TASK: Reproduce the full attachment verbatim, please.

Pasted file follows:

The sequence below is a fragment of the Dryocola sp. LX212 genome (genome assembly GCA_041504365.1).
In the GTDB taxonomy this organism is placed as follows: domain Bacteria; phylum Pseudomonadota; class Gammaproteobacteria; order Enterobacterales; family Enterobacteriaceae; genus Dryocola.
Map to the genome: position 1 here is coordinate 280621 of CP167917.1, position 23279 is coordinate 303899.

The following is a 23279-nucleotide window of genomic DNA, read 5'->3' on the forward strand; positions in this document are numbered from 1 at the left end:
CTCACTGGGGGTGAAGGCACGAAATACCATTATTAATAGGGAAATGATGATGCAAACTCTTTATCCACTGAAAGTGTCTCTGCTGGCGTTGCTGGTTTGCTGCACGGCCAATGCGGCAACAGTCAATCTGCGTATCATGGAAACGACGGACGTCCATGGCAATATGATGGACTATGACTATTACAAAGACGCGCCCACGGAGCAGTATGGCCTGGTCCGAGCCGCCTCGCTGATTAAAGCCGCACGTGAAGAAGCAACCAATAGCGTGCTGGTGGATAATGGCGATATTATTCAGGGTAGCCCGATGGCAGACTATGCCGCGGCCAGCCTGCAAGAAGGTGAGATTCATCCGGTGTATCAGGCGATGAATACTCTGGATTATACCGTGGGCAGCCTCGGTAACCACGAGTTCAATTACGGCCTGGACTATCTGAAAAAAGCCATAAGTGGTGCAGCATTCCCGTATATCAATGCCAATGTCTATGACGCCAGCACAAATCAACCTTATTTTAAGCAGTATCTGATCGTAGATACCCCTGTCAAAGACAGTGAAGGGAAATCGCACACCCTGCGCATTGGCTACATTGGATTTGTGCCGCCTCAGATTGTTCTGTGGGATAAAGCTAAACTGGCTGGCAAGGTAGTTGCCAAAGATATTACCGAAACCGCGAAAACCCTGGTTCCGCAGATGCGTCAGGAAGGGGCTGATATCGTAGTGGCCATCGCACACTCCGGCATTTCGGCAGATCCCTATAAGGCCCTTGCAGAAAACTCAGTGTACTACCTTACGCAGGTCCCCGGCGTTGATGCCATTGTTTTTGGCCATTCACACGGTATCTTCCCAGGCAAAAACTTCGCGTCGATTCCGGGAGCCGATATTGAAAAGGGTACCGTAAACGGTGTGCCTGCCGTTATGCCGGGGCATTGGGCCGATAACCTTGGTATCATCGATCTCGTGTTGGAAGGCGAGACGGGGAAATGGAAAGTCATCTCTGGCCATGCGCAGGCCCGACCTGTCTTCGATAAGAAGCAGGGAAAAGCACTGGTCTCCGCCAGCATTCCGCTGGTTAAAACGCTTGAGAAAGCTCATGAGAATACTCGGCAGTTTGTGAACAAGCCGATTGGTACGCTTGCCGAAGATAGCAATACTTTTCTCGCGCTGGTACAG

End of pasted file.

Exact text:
The sequence below is a fragment of the Dryocola sp. LX212 genome (genome assembly GCA_041504365.1).
In the GTDB taxonomy this organism is placed as follows: domain Bacteria; phylum Pseudomonadota; class Gammaproteobacteria; order Enterobacterales; family Enterobacteriaceae; genus Dryocola.
Map to the genome: position 1 here is coordinate 280621 of CP167917.1, position 23279 is coordinate 303899.

The following is a 23279-nucleotide window of genomic DNA, read 5'->3' on the forward strand; positions in this document are numbered from 1 at the left end:
CTCACTGGGGGTGAAGGCACGAAATACCATTATTAATAGGGAAATGATGATGCAAACTCTTTATCCACTGAAAGTGTCTCTGCTGGCGTTGCTGGTTTGCTGCACGGCCAATGCGGCAACAGTCAATCTGCGTATCATGGAAACGACGGACGTCCATGGCAATATGATGGACTATGACTATTACAAAGACGCGCCCACGGAGCAGTATGGCCTGGTCCGAGCCGCCTCGCTGATTAAAGCCGCACGTGAAGAAGCAACCAATAGCGTGCTGGTGGATAATGGCGATATTATTCAGGGTAGCCCGATGGCAGACTATGCCGCGGCCAGCCTGCAAGAAGGTGAGATTCATCCGGTGTATCAGGCGATGAATACTCTGGATTATACCGTGGGCAGCCTCGGTAACCACGAGTTCAATTACGGCCTGGACTATCTGAAAAAAGCCATAAGTGGTGCAGCATTCCCGTATATCAATGCCAATGTCTATGACGCCAGCACAAATCAACCTTATTTTAAGCAGTATCTGATCGTAGATACCCCTGTCAAAGACAGTGAAGGGAAATCGCACACCCTGCGCATTGGCTACATTGGATTTGTGCCGCCTCAGATTGTTCTGTGGGATAAAGCTAAACTGGCTGGCAAGGTAGTTGCCAAAGATATTACCGAAACCGCGAAAACCCTGGTTCCGCAGATGCGTCAGGAAGGGGCTGATATCGTAGTGGCCATCGCACACTCCGGCATTTCGGCAGATCCCTATAAGGCCCTTGCAGAAAACTCAGTGTACTACCTTACGCAGGTCCCCGGCGTTGATGCCATTGTTTTTGGCCATTCACACGGTATCTTCCCAGGCAAAAACTTCGCGTCGATTCCGGGAGCCGATATTGAAAAGGGTACCGTAAACGGTGTGCCTGCCGTTATGCCGGGGCATTGGGCCGATAACCTTGGTATCATCGATCTCGTGTTGGAAGGCGAGACGGGGAAATGGAAAGTCATCTCTGGCCATGCGCAGGCCCGACCTGTCTTCGATAAGAAGCAGGGAAAAGCACTGGTCTCCGCCAGCATTCCGCTGGTTAAAACGCTTGAGAAAGCTCATGAGAATACTCGGCAGTTTGTGAACAAGCCGATTGGTACGCTTGCCGAAGATAGCAATACTTTTCTCGCGCTGGTACAG